Champions-elect Manchester United got a familiar taste of what awaits them next year on Wednesday night at Upton Park. Blood, guts, thunder, all dispensed by the opposition in the hope they can claim the biggest domestic scalp of them all. West Ham came close, in the tight, intimidating setting of Upton Park. Modernism dictates they will have to leave the historic ground to progress, but as the famous bubbles blew out to a stadium that was nearly shaking as Mohamed Diame curled home a superb 20-yard effort for 2-1, it was clear. West Ham are going to miss this place.
Robin Van Persie managed to salvage a point for the visitors who knew they had just been in a battle. Despite United’s impressive recent record in this area of north east London, this game became their fifth consecutive visit without defeat, Upton Park had provided the back-bone for the success of their first season back in the Premier League. Consolidation has been the aim and their seven home wins, including the thrashings of QPR, Southampton, West Brom and Chelsea, has achieved 21 of their 39 points which has earned the Hammers looking at a respectable mid-table finish.
On the balance of play in a pulsating contest, a point shared was arguably a fair result, yet Sam Allardyce chose to blame the officials, more specifically Harry Lennard, for denying his side victory as Van Persie appeared to be offside as he turned home the rebound of Shinji Kagawa’s effort via the run of both posts. Allardyce has since, surprisingly, escaped punishment for his comments and he will be left, with safety secured, trying to guide his side to the highest possible finish. Perhaps he can focus on tightening up a porous defence that shipped its 47th goal of the season to Van Persie and has been operating in front of Jussi Jaaskelainen, the league’s busiest goalkeeper who headed into the tie with Manchester United on 138 saves for the campaign.
It is a surprising statistic for a side that usually lines up with two holding midfielders in a 4-2-3-1 system, Diame and Mark Noble are normally charged with the role of protecting a back four that is patrolled by Guy Demel, James Collins, Winston Reid and Joey O’Brien. It is a physical, imposing base in-fitting with the Big Sam stereotype of strong, well-built defenders on which he has forged his pragmatic reputation when over-achieving with Bolton and Blackburn. Organised, solid, well-drilled are the adjectives associated with Allardyce’s philosophy, and it maybe explains the restriction on ambition that has been so evident away from home. In contrast to their impressive record at Upton Park, only 3 wins have been notched on the road with just ten goals scored. Only Stoke have a sparser tally in front of goal away from home.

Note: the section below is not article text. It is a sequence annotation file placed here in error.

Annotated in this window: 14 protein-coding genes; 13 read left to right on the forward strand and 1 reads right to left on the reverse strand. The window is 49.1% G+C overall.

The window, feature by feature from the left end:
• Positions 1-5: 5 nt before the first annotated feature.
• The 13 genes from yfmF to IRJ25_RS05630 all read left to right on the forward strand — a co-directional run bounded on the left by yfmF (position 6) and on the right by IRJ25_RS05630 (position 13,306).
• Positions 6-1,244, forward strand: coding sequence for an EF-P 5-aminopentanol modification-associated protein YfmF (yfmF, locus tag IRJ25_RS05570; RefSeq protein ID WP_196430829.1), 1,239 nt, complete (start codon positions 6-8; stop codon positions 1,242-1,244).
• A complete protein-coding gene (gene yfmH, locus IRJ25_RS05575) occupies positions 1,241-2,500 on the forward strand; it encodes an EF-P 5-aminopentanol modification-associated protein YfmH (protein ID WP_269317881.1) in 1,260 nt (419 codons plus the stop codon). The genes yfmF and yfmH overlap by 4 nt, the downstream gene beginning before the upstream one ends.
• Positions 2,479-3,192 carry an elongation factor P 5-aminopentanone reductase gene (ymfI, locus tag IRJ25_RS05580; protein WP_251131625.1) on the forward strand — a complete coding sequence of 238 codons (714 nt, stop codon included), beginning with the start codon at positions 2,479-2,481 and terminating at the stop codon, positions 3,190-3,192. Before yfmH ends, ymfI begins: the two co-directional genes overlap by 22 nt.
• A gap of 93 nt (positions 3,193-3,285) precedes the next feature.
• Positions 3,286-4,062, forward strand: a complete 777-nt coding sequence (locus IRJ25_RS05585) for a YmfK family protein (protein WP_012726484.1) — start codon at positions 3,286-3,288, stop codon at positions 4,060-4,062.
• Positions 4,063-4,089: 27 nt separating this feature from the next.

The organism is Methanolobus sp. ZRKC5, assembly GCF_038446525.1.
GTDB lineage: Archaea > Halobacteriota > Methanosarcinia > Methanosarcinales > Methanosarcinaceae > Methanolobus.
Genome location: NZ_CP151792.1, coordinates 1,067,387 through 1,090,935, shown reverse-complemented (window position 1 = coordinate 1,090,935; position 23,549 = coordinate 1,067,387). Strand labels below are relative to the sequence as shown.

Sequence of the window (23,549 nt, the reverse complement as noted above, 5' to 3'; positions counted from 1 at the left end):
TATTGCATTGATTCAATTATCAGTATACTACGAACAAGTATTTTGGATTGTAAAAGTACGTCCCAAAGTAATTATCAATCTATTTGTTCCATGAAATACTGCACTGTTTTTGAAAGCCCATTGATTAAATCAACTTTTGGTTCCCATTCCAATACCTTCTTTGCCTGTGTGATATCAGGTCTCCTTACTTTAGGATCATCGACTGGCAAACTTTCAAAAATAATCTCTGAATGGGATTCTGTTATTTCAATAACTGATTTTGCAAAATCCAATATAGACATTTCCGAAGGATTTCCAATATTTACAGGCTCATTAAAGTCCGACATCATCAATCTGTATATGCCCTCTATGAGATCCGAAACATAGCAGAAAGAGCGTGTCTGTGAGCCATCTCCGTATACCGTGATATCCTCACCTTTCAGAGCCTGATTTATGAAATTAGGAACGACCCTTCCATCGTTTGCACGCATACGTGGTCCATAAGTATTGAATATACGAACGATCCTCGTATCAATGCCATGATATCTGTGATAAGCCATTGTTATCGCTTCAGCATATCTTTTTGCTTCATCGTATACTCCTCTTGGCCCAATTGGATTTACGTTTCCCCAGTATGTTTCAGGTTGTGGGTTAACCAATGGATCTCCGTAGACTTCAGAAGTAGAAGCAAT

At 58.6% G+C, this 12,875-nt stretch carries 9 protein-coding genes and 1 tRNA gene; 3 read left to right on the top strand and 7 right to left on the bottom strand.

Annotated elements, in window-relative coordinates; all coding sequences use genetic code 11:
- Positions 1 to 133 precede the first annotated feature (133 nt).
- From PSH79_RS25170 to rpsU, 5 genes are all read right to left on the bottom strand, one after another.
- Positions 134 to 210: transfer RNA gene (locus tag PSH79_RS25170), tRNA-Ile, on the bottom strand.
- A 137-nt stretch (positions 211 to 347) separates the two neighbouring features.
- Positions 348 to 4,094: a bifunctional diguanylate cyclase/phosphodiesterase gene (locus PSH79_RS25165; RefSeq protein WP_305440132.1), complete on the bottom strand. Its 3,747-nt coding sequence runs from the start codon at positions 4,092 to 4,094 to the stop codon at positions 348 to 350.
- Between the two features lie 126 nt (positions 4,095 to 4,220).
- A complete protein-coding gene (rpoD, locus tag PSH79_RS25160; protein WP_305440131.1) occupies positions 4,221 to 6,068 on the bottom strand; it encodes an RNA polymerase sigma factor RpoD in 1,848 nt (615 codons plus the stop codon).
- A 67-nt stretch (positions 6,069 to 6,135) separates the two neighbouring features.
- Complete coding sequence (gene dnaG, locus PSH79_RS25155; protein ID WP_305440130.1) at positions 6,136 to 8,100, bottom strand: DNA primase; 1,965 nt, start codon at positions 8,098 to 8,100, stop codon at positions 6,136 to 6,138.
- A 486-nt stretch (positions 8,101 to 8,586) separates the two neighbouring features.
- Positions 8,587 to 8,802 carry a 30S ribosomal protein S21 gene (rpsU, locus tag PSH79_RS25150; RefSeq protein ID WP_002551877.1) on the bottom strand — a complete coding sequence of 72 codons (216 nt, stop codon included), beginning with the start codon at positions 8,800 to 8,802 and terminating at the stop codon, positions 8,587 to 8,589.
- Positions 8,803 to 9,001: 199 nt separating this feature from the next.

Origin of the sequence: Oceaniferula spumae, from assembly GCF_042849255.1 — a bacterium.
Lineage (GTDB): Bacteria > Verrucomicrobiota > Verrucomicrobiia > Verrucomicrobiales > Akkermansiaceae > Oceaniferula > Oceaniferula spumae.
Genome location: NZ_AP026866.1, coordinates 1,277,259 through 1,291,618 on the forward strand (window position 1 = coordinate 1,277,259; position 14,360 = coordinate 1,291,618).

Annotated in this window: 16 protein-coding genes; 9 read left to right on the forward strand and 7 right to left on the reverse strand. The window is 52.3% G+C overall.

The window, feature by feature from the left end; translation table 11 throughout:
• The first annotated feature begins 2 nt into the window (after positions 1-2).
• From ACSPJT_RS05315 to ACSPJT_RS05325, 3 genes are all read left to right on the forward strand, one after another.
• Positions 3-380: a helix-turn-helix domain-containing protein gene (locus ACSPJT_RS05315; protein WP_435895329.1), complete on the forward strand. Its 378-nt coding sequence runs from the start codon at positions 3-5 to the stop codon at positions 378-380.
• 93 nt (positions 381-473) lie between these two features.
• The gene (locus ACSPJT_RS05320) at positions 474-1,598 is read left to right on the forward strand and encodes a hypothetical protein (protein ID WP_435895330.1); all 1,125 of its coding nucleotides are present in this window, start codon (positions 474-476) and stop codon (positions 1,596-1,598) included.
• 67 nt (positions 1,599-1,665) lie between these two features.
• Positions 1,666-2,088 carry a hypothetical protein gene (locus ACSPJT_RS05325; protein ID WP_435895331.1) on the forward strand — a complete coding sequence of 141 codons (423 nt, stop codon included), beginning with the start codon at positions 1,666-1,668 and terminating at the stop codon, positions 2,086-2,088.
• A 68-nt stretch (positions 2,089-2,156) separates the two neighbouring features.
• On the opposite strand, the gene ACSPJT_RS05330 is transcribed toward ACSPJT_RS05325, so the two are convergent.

The attacking line of Matt Jarvis, Ricardo Vaz Te and Andy Carroll showed how potent they could be as a trio against Manchester United on Wednesday, all playing a role in Vaz Te’s opening goal whilst Carroll’s peerless aerial strength proved a handful for Nemanja Vidic and Rio Ferdinand all night long. Carroll got his first assist of the season but has created 26 chances for his team-mates over the course of his 19 appearances. He has 6 goals to his name, but only 2 have come away from home, where he often appears isolated as midfield runners are unwilling to abandon the rigidity of Allardyce’s usual system that places an emphasis on containment.
Carroll’s influence on Wednesday has again raised the possibility of West Ham making his temporary deal permanent from Liverpool in the summer and that will be one of the issues, as well as the anaemic performance in front of goal when on the road, that will occupy Allardyce’s thinking over the off season, that is if he is kept on as boss for another campaign.
The ex-Bolton boss has done a superb job in the capital, first taking the Hammers up from the Championship and then solidifying their place back in the top league, yet speculation remains over the 58 year old’s future with his contract up in the summer. The manager has been bullish over the prospects of signing a new deal, but the ownership triangle of Karen Brady, David Sullivan and David Gold are said to be secretly reluctant to persist with the pragmatic style that Allardyce seems to be unwilling to deviate from.
The frustrating contrast has appeared so clearly this week as the Hammers went from an unambitious, disciplined performance at Southampton on Saturday, to a high-octane, adventurous performance against Manchester United on Wednesday. It could be argued, together with the FA Cup tie where Robin Van Persie netted another late equaliser at Upton Park, that had West Ham not been too contented to sit back and defend their lead, they may have recorded two home wins over the potential champions this year. Yet, as the manager blamed the linesman for his failure to do so in Wednesday’s league game, the argument became perfectly relevant; the Allardyce style extends rarely beyond the effective and it seems to be holding West Ham back on the field as they strive for progress off it.
Manchester United left Upton Park on Wednesday a step closer to the Premier League title and in doing so left behind an opposition that is heading for a possible transition. Allardyce can serve up the entertaining brand of football he did here, but he can just as easily serve up the turgid, bland style he has threatened to become synonymous with in the past. It is up to the owners to decide whether they want a manager who can take West Ham up to the level they are aiming for.